Digression

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Digression (parekbasis in Greek, egressio, digressio and excursion in Latin) is a section of a composition or speech that is an intentional change of subject. In Classical rhetoric since Corax of Syracuse, especially in Institutio Oratoria of Quintilian, the digression was a regular part of any oration or composition. After setting out the topic of a work and establishing the need for attention to be given, the speaker or author would digress to a seemingly disconnected subject before returning to a development of the composition's theme, a proof of its validity, and a conclusion. A schizothemia is a digression by means of a long reminiscence.

Cicero was a master of digression, particularly in his ability to shift from the specific question or issue at hand (the hypothesis) to the more general issue or question that it depended upon (the thesis). As was the case with most ancient orators, Cicero's apparent digression always turned out to bear directly upon the issue at hand. During the Second Sophist (in Imperial Rome), the ability to guide a speech away from a stated theme and then back again with grace and skill came to be a mark of true eloquence.

Etymology[edit]

The term digression comes from the Latin word digressionem (nominative digressio): "a going away, departing," noun of action from past participle stem of digredi "to deviate," from dis- "apart, aside" (see dis-) + gradi "to step, go" (see grade (n.)).[1]

Literary Implications and Examples[edit]

Digressions in a literary text serve a diverse array of functions such as a means to provide background information, a way to more thoroughly illustrate a point, and even a channel through which to satirize a subject. Put most simply, a device to emphasize a point through example or anecdote.

800-500 BCE[edit]

One of the earliest recorded users of digression is Homer in the Archaic period. He relies upon digression in his composition of The Iliad in order to provide his audience with a break from the primary narrative, to offer background information, and, most importantly, to enhance the story’s verisimilitude. Through these digressions Homer ensures his audience’s devotion to the characters and interest in the plot.

For example, in Book Eleven, Homer employs a mini-digression when Agamemnon comes upon brothers Peisandros and Hippolokhos in battle. After they come to Agamemnon as suppliants, he remembers that their father was one who denied Menelaos’ emissaries and “held out for killing [them] then and there.” [2] This short interlude from the action provides the audience with a critical fact about the beginning of the war and the nature of the opposing parties.

18th Century[edit]

In literature, the digression (not to be confused with subplot) was a substantial part of satiric works of the 18th century. Works such as Jonathan Swift's A Tale of a Tub, Laurence Sterne's Tristram Shandy and Diderot's Jacques le fataliste et son maître made digressiveness itself a part of the satire. Sterne's novel, in particular, depended upon the digression, and he wrote, "Digressions, incontestably, are the sunshine; -- they are the life, the soul of reading; -- take them out of this book (Tristram Shandy) for instance, -- you might as well take the book along with them." [3] This use of digression as satire later showed up in Thomas Carlyle's work.

The digression was also used for non-satiric purposes in fiction. In Henry Fielding's The History of Tom Jones, a Foundling, the author has numerous asides and digressive statements that are a side-fiction, and this sort of digression within chapters shows up later in the work of Charles Dickens, William Makepeace Thackeray, Herman Melville, Victor Hugo and others. The novels of Leo Tolstoy, J.D. Salinger, Marcel Proust, Henry Miller, Milan Kundera and Robert Musil are also full of digressions.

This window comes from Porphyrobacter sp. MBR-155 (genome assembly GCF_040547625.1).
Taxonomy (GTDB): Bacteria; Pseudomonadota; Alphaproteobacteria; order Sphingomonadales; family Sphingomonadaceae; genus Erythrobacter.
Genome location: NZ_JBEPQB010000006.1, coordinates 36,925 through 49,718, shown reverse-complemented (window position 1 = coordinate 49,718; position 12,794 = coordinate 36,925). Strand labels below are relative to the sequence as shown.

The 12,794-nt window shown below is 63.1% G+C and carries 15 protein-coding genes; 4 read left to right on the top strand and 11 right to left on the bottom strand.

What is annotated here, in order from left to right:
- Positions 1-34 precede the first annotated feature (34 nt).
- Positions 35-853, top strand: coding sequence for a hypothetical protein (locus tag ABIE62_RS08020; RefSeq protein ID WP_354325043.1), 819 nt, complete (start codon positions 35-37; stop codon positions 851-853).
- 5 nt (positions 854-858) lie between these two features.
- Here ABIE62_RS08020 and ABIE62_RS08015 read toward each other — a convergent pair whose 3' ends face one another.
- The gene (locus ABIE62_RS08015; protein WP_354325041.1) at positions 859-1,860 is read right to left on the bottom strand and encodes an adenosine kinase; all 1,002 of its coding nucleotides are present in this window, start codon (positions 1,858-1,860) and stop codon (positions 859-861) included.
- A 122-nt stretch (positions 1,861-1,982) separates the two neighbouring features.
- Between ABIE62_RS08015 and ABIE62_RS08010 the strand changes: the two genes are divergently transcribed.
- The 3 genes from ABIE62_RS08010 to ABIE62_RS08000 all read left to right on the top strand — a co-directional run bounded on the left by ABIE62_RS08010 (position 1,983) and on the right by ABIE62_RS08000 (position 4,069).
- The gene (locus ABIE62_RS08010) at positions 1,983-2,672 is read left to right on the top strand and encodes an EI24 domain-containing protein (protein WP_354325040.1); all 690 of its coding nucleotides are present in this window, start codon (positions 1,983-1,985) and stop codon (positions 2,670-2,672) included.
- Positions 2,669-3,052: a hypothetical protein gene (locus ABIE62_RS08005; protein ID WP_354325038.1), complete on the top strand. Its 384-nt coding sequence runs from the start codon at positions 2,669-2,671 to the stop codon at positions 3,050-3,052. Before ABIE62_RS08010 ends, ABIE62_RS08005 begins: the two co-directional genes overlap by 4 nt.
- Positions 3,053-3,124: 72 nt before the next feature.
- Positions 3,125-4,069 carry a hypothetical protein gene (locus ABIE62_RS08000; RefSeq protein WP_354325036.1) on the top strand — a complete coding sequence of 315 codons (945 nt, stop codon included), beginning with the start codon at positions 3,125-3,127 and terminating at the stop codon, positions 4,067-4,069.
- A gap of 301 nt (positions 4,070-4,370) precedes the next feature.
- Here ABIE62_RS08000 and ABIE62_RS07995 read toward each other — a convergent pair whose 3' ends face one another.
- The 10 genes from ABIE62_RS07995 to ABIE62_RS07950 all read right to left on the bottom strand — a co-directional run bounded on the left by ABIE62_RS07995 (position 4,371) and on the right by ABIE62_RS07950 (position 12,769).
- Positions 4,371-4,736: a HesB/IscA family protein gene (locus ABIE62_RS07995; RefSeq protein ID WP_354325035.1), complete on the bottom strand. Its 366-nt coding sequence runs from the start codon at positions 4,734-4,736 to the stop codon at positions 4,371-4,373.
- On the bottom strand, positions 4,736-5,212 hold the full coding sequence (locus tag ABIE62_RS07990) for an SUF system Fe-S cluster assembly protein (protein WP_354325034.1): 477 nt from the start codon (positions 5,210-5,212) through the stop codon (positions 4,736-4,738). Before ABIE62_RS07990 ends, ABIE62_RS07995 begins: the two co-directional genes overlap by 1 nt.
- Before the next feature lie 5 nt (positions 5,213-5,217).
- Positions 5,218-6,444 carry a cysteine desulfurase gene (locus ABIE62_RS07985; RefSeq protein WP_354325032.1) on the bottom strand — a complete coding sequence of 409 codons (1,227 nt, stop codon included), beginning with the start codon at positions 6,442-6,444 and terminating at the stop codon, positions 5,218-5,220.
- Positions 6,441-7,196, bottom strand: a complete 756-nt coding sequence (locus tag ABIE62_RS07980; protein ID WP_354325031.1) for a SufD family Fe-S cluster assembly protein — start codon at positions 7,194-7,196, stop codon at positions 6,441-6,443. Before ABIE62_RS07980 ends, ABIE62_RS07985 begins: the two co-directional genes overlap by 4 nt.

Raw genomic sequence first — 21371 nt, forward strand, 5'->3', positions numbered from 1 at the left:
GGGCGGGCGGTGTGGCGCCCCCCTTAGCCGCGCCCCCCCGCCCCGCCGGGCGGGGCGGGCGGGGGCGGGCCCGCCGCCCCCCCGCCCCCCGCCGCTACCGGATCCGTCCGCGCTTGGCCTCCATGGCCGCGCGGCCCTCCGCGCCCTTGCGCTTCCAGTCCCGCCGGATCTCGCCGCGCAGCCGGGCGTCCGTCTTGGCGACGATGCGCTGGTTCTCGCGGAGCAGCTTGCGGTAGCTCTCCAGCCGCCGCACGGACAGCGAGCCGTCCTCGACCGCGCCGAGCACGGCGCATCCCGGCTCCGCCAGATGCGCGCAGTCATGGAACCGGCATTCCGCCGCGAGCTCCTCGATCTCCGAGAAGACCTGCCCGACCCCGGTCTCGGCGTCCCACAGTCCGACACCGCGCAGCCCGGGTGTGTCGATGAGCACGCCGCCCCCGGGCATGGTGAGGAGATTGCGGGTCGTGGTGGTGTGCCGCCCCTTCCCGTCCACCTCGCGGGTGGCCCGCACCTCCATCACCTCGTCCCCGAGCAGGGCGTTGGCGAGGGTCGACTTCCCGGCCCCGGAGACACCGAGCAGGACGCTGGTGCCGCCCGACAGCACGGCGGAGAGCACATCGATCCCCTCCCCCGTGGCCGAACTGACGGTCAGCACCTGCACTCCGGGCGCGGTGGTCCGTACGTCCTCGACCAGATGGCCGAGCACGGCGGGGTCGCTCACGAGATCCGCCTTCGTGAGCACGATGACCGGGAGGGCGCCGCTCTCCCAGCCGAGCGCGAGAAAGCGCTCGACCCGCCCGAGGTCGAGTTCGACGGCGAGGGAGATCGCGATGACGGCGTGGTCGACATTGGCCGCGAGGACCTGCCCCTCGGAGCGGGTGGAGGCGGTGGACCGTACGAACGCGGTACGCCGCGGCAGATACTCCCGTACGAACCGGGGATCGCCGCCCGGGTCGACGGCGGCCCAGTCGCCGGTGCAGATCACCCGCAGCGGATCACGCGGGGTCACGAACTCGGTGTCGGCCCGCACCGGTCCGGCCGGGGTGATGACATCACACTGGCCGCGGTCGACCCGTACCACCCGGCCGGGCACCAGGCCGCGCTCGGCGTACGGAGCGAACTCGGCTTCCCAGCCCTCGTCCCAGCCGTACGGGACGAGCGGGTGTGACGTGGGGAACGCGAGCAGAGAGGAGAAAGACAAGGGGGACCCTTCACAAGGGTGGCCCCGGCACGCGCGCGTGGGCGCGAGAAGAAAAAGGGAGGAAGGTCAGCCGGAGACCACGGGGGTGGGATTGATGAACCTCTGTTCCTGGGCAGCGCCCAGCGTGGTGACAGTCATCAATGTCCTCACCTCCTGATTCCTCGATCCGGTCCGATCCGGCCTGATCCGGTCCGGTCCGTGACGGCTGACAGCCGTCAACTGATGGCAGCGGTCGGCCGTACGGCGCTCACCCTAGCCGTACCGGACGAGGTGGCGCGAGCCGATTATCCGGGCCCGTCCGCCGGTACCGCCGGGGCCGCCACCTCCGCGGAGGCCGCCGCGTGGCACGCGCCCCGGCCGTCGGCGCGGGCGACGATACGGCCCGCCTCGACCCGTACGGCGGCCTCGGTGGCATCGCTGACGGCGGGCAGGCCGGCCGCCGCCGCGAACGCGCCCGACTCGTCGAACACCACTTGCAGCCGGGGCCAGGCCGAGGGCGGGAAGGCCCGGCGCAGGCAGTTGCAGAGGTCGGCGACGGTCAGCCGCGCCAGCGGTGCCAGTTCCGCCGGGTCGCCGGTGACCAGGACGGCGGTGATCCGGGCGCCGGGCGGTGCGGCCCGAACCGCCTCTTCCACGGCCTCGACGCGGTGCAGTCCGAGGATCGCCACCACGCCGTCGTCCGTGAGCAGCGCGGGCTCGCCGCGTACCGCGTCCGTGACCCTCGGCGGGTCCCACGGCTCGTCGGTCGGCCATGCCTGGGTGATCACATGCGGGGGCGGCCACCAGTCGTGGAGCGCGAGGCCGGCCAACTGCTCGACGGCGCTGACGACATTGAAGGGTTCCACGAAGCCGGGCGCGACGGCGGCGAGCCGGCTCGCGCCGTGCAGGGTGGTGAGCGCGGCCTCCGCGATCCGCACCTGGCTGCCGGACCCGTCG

20th Century[edit]

In late twentieth-century literature (in postmodern fiction), authors began to use digressions as a way of distancing the reader from the fiction and for creating a greater sense of play. John Fowles's The French Lieutenant's Woman and Lawrence Norfolk's Lemprière's Dictionary both employ digressions to offer scholarly background to the fiction, while others, like Gilbert Sorrentino in Mulligan Stew, use digression to prevent the functioning of the fiction's illusions.

Real Life Examples[edit]

Use of the digression is still noticeable in many sermons: after the topic, the speaker will introduce a "story" that seems to be unrelated, return to the subject, and then reveal how the story illustrates the speaker's point.

Speakers commonly use the phrase "but I digress..." to express a shift in subject. Unless the speaker ties his "digression" back into the subject at hand,though, that shift in subject does not strictly constitute a literary or rhetorical digression.

References[edit]

  1. ^ "Digression." Online Etymology Dictionary. Douglas Harper, n.d. Web. 2 Oct. 2013.
  2. ^ Homer. The Iliad. New York: Farrar, Straus, and Giroux, 2004. Print.
  3. ^ "Tristram Shandy." The Electronic Labrynth. Christopher Keep, Tim McLaughlin, Robin Parmar, n.d. Web. 2 Oct. 2013.
  • Ross Chambers, Literature. University of Nebraska Press, 1999.
  • Maurice Laugaa, 'le théâtre de la digression dans le discours classique' in Semiotica IV, 1971.
  • Randa Sabry, Stratégies discursives, Editions de E.H.E.S.S., Paris, 1992. (known as the best historical and theorical study on the digression in literature and rhetoric. Written in French but still unavailable in English)
  • Christine Montalbetti & Nathalie Piegay-Gros, la digression dans le récit, Bertrand-Lacoste, Paris, 1994. (summary book for students)
  • Pierre Bayard, Hors-sujet : Proust et la digression, Editions de Minuit, Paris, 1996.

See also[edit]

External links[edit]